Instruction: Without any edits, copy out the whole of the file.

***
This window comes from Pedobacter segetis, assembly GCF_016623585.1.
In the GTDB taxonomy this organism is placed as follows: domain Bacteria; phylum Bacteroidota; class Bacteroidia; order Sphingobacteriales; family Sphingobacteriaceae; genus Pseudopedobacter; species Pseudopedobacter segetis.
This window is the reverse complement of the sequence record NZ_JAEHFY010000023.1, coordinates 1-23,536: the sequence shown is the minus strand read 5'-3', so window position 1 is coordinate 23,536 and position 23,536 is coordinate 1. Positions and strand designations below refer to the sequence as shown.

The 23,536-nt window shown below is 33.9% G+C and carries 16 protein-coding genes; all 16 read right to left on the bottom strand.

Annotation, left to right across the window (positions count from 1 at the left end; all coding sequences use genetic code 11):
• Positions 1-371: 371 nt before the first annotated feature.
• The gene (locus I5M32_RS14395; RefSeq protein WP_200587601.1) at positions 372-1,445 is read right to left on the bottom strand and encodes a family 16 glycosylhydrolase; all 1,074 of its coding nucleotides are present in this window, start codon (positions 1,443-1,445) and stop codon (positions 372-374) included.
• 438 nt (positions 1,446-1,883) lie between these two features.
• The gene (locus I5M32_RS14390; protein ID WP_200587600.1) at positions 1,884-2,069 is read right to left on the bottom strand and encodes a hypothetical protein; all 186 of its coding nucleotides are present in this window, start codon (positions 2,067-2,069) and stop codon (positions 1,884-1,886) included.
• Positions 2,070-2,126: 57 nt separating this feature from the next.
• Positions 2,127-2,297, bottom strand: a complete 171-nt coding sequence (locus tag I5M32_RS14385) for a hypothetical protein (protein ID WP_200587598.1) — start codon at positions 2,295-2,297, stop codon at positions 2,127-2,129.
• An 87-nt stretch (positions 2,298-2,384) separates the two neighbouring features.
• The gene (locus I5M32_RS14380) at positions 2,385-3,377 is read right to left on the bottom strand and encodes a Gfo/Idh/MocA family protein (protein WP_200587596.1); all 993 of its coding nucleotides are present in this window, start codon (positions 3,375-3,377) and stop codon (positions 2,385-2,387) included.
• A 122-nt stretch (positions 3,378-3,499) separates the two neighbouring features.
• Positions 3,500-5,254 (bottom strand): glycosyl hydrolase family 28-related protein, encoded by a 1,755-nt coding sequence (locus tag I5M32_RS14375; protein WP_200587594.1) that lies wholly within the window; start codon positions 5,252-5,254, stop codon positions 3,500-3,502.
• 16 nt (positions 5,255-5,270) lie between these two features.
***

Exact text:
This window comes from Pedobacter segetis, assembly GCF_016623585.1.
In the GTDB taxonomy this organism is placed as follows: domain Bacteria; phylum Bacteroidota; class Bacteroidia; order Sphingobacteriales; family Sphingobacteriaceae; genus Pseudopedobacter; species Pseudopedobacter segetis.
This window is the reverse complement of the sequence record NZ_JAEHFY010000023.1, coordinates 1-23,536: the sequence shown is the minus strand read 5'-3', so window position 1 is coordinate 23,536 and position 23,536 is coordinate 1. Positions and strand designations below refer to the sequence as shown.

The 23,536-nt window shown below is 33.9% G+C and carries 16 protein-coding genes; all 16 read right to left on the bottom strand.

Annotation, left to right across the window (positions count from 1 at the left end; all coding sequences use genetic code 11):
• Positions 1-371: 371 nt before the first annotated feature.
• The gene (locus I5M32_RS14395; RefSeq protein WP_200587601.1) at positions 372-1,445 is read right to left on the bottom strand and encodes a family 16 glycosylhydrolase; all 1,074 of its coding nucleotides are present in this window, start codon (positions 1,443-1,445) and stop codon (positions 372-374) included.
• 438 nt (positions 1,446-1,883) lie between these two features.
• The gene (locus I5M32_RS14390; protein ID WP_200587600.1) at positions 1,884-2,069 is read right to left on the bottom strand and encodes a hypothetical protein; all 186 of its coding nucleotides are present in this window, start codon (positions 2,067-2,069) and stop codon (positions 1,884-1,886) included.
• Positions 2,070-2,126: 57 nt separating this feature from the next.
• Positions 2,127-2,297, bottom strand: a complete 171-nt coding sequence (locus tag I5M32_RS14385) for a hypothetical protein (protein ID WP_200587598.1) — start codon at positions 2,295-2,297, stop codon at positions 2,127-2,129.
• An 87-nt stretch (positions 2,298-2,384) separates the two neighbouring features.
• The gene (locus I5M32_RS14380) at positions 2,385-3,377 is read right to left on the bottom strand and encodes a Gfo/Idh/MocA family protein (protein WP_200587596.1); all 993 of its coding nucleotides are present in this window, start codon (positions 3,375-3,377) and stop codon (positions 2,385-2,387) included.
• A 122-nt stretch (positions 3,378-3,499) separates the two neighbouring features.
• Positions 3,500-5,254 (bottom strand): glycosyl hydrolase family 28-related protein, encoded by a 1,755-nt coding sequence (locus tag I5M32_RS14375; protein WP_200587594.1) that lies wholly within the window; start codon positions 5,252-5,254, stop codon positions 3,500-3,502.
• 16 nt (positions 5,255-5,270) lie between these two features.